Saturday, March 30, 2019

Avoiding Windows 10 in 2019

There's a lot of hype surrounding Windows 10 right now and I'm not sure why. I notice several problems and no real benefits. Everyone is saying to just upgrade, but I don't feel like upgrading to something that is hugely inefficient and spies on me. If anyone has a good reason to upgrade, let me know in the comments.

If Windows versions were cars:

Why do Windows and Office get bigger and slower with each release? Windows XP came on a CD and a typical installation could fit in a couple of gigabytes, let's say just under 2 GiB. Windows Vista and up come on DVD's and a typical installation takes about 15 GiB. Why is that? I use Windows 7 and it works very well for me but I don't know what it could possibly have that would take up an extra 13 GiB compared to Windows XP.

Upgrading past Windows 8.1 just doesn't make sense in my opinion. More importantly, we all know Windows 10 sends usage data to Microsoft. How much is it sending? We probably won't know until there's a data breach and it ends up in the news.

Another thing to ask is, why was Windows 10 free? And why did the free offer last so long past the deadline? I was able to activate Windows 10 using my Windows 7 COA in April 2017, long after that was supposed to stop working. An article on says this still works as of January 5, 2018. They write, "it’s also possible Microsoft will look the other way and keep this trick around to encourage more Windows 10 upgrades for a long time to come."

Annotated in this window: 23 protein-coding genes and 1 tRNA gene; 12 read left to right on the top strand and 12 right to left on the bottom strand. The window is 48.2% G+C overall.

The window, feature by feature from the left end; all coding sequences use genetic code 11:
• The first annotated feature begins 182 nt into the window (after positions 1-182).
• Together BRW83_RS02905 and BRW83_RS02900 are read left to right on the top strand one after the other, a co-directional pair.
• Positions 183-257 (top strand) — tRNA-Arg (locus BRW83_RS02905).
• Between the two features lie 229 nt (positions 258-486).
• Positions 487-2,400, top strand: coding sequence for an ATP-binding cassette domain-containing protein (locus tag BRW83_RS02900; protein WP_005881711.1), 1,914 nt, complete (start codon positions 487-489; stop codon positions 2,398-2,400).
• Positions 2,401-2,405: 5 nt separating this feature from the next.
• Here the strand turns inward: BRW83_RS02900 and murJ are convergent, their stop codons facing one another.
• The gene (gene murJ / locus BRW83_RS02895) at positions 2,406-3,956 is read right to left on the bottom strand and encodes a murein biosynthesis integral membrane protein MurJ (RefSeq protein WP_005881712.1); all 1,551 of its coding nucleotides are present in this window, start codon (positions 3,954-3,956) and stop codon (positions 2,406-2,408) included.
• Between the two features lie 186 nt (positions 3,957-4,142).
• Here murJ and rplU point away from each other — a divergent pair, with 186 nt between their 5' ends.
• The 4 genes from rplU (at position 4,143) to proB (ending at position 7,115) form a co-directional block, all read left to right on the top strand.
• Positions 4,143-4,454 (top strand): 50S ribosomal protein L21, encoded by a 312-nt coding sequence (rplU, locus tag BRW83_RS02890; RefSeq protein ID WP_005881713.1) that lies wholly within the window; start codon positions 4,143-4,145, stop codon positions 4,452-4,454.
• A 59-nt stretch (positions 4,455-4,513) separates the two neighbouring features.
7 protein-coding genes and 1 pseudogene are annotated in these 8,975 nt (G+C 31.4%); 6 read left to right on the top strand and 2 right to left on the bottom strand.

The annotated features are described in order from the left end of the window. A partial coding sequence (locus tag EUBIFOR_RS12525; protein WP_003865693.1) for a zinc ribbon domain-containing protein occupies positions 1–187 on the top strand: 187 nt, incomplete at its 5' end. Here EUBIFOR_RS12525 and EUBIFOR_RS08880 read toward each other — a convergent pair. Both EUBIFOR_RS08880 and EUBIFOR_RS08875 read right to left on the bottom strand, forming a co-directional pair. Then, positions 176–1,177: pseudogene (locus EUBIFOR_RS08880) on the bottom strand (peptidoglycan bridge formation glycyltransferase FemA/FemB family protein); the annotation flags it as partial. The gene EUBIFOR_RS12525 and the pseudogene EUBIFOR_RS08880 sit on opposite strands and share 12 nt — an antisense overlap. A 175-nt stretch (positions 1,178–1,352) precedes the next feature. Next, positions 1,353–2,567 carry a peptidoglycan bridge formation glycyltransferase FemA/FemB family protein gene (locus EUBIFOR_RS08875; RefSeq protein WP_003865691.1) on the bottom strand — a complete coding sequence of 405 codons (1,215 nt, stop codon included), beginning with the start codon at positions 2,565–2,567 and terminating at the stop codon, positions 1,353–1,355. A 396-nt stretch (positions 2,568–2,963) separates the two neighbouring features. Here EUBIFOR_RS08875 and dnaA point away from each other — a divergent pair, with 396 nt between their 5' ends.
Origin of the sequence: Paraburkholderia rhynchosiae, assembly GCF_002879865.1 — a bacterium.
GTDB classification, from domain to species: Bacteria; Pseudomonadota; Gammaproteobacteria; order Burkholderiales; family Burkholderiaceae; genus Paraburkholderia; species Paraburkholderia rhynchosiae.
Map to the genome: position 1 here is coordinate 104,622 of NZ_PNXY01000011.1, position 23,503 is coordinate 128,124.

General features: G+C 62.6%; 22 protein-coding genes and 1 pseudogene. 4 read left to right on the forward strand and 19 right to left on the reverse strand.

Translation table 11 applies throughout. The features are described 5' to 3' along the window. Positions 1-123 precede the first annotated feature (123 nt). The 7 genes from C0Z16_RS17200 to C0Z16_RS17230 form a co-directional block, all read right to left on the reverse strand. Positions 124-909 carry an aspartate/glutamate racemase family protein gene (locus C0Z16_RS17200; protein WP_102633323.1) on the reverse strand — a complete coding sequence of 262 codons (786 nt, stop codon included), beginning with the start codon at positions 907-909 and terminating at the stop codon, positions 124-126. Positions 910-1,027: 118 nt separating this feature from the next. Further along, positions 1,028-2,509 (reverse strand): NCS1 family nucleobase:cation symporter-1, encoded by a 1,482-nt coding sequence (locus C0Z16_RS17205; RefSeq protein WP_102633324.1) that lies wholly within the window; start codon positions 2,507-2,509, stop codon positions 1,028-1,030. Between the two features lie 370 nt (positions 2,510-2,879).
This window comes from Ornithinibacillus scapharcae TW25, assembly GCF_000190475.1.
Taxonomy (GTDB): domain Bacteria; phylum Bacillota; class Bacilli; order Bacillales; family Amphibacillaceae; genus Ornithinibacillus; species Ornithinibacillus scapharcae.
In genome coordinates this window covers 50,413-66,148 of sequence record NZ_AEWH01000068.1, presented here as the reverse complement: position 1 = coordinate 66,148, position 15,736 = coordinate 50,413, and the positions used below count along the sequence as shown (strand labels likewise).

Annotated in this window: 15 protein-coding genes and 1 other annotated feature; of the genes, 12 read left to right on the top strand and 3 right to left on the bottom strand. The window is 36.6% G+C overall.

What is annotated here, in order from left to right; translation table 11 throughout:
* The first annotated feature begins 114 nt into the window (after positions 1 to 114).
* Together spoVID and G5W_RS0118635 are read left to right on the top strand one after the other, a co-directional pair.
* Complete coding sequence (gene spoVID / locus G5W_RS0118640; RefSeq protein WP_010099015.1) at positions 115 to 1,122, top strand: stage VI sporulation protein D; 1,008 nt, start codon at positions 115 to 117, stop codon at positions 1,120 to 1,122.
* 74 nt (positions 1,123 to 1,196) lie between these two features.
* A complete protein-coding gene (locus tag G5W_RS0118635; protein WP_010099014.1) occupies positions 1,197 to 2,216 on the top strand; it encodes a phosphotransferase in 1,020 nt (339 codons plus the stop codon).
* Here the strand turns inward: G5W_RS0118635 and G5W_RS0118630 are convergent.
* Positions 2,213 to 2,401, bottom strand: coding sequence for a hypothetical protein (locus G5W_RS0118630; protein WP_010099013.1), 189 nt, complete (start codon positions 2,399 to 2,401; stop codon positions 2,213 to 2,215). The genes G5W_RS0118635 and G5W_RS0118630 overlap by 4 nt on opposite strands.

At first I thought it was just a way to get free beta testers, but I suspect it also has to do with the data collection. If something is free then you're (usually) the product. I hear that people are quitting Facebook because of privacy and data collection issues, but what if using Windows 10 is just as bad as using Facebook, or even worse? Windows 10 could provide far more data than any social network since it can potentially watch everything you do.

The biggest problem with Windows 10 may not even be the data collection, but instead the forced updates. It almost feels like Microsoft owns any computer running Windows 10 and they're just letting you use it. I heard that they're also moving to a new driver signing system where you have to pay to get kernel-mode drivers signed before Windows 10 can use them. This reminds me of how Blackberry phones won't run native C++ apps unless they're signed by a Blackberry-issued certificate, even for development. Thankfully Blackberry's signing process is free, but it's still not cool to have to get permission to run things on your own devices. Windows should not be as locked-down as iPhone and Blackberry.

Recently a family member bought a laptop from Wal-Mart but after I explained how bad Windows 10 is, they took my suggestion to migrate their old laptop's Windows 8.1 license. After I installed Windows 8.1, I found out that many of the new laptop's devices only had drivers for Windows 10. It seemed odd since Windows 8.1 isn't that old. I've never seen a hardware manufacturer support only one version of Windows, but that was how it was for this laptop.

I tried everything, including unzipping the installers and attempting to manually install the drivers, but nothing worked. It turns out that Intel, the company that made the laptop's CPU, graphics, and Wifi, doesn't want to support anything below Windows 10. I can almost understand with the GPU and Wifi, but since when is an x86 CPU intended for only one version of Windows? In the end, I was asked to just install Linux. I set up Ubuntu and now everything works like it should, without the data collection.

I've decided to keep using older Windows versions as long as possible. I use Windows 7 on my desktop and XP on my laptop. And yes, my laptop is online. I also dual-boot my desktop with Windows XP so I can use an old analog video capture card.